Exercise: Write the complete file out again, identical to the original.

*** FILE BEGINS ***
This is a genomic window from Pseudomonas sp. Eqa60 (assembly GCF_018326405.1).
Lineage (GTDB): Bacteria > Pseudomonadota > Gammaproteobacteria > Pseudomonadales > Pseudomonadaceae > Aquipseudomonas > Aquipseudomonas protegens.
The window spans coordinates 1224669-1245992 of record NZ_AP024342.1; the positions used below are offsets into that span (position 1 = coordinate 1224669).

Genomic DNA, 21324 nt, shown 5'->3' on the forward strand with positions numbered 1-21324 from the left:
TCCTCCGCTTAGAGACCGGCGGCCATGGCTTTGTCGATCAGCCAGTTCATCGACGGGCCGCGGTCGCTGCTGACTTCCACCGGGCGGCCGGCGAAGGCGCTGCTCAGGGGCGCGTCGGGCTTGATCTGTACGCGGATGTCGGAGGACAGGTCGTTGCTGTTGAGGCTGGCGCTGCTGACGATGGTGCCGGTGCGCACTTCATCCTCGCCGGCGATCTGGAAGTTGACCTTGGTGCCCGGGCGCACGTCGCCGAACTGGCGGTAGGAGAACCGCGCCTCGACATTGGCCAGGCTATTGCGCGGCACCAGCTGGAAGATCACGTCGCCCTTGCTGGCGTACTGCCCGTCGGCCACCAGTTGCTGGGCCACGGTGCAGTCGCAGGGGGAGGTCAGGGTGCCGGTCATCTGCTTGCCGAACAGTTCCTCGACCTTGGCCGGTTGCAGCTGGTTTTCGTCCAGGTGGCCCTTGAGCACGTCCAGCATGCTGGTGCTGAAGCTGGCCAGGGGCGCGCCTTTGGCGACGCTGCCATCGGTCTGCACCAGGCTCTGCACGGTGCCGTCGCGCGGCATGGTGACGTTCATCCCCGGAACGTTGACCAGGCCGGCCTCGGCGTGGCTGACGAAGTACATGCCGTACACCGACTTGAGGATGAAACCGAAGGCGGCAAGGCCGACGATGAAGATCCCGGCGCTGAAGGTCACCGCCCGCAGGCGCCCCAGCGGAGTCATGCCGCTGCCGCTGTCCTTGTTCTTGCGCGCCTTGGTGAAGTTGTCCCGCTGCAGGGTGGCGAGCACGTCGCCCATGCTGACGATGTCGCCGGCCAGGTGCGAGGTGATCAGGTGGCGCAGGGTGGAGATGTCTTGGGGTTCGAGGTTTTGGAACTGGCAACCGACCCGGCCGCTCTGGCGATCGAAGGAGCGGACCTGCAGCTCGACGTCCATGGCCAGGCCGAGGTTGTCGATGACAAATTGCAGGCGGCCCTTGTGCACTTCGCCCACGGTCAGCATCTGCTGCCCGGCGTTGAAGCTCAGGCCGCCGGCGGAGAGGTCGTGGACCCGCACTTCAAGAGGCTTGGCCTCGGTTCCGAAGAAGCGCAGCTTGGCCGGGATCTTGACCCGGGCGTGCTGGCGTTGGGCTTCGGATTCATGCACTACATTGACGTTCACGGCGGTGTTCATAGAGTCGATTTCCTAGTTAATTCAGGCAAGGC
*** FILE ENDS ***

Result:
This is a genomic window from Pseudomonas sp. Eqa60 (assembly GCF_018326405.1).
Lineage (GTDB): Bacteria > Pseudomonadota > Gammaproteobacteria > Pseudomonadales > Pseudomonadaceae > Aquipseudomonas > Aquipseudomonas protegens.
The window spans coordinates 1224669-1245992 of record NZ_AP024342.1; the positions used below are offsets into that span (position 1 = coordinate 1224669).

Genomic DNA, 21324 nt, shown 5'->3' on the forward strand with positions numbered 1-21324 from the left:
TCCTCCGCTTAGAGACCGGCGGCCATGGCTTTGTCGATCAGCCAGTTCATCGACGGGCCGCGGTCGCTGCTGACTTCCACCGGGCGGCCGGCGAAGGCGCTGCTCAGGGGCGCGTCGGGCTTGATCTGTACGCGGATGTCGGAGGACAGGTCGTTGCTGTTGAGGCTGGCGCTGCTGACGATGGTGCCGGTGCGCACTTCATCCTCGCCGGCGATCTGGAAGTTGACCTTGGTGCCCGGGCGCACGTCGCCGAACTGGCGGTAGGAGAACCGCGCCTCGACATTGGCCAGGCTATTGCGCGGCACCAGCTGGAAGATCACGTCGCCCTTGCTGGCGTACTGCCCGTCGGCCACCAGTTGCTGGGCCACGGTGCAGTCGCAGGGGGAGGTCAGGGTGCCGGTCATCTGCTTGCCGAACAGTTCCTCGACCTTGGCCGGTTGCAGCTGGTTTTCGTCCAGGTGGCCCTTGAGCACGTCCAGCATGCTGGTGCTGAAGCTGGCCAGGGGCGCGCCTTTGGCGACGCTGCCATCGGTCTGCACCAGGCTCTGCACGGTGCCGTCGCGCGGCATGGTGACGTTCATCCCCGGAACGTTGACCAGGCCGGCCTCGGCGTGGCTGACGAAGTACATGCCGTACACCGACTTGAGGATGAAACCGAAGGCGGCAAGGCCGACGATGAAGATCCCGGCGCTGAAGGTCACCGCCCGCAGGCGCCCCAGCGGAGTCATGCCGCTGCCGCTGTCCTTGTTCTTGCGCGCCTTGGTGAAGTTGTCCCGCTGCAGGGTGGCGAGCACGTCGCCCATGCTGACGATGTCGCCGGCCAGGTGCGAGGTGATCAGGTGGCGCAGGGTGGAGATGTCTTGGGGTTCGAGGTTTTGGAACTGGCAACCGACCCGGCCGCTCTGGCGATCGAAGGAGCGGACCTGCAGCTCGACGTCCATGGCCAGGCCGAGGTTGTCGATGACAAATTGCAGGCGGCCCTTGTGCACTTCGCCCACGGTCAGCATCTGCTGCCCGGCGTTGAAGCTCAGGCCGCCGGCGGAGAGGTCGTGGACCCGCACTTCAAGAGGCTTGGCCTCGGTTCCGAAGAAGCGCAGCTTGGCCGGGATCTTGACCCGGGCGTGCTGGCGTTGGGCTTCGGATTCATGCACTACATTGACGTTCACGGCGGTGTTCATAGAGTCGATTTCCTAGTTAATTCAGGCAAGGC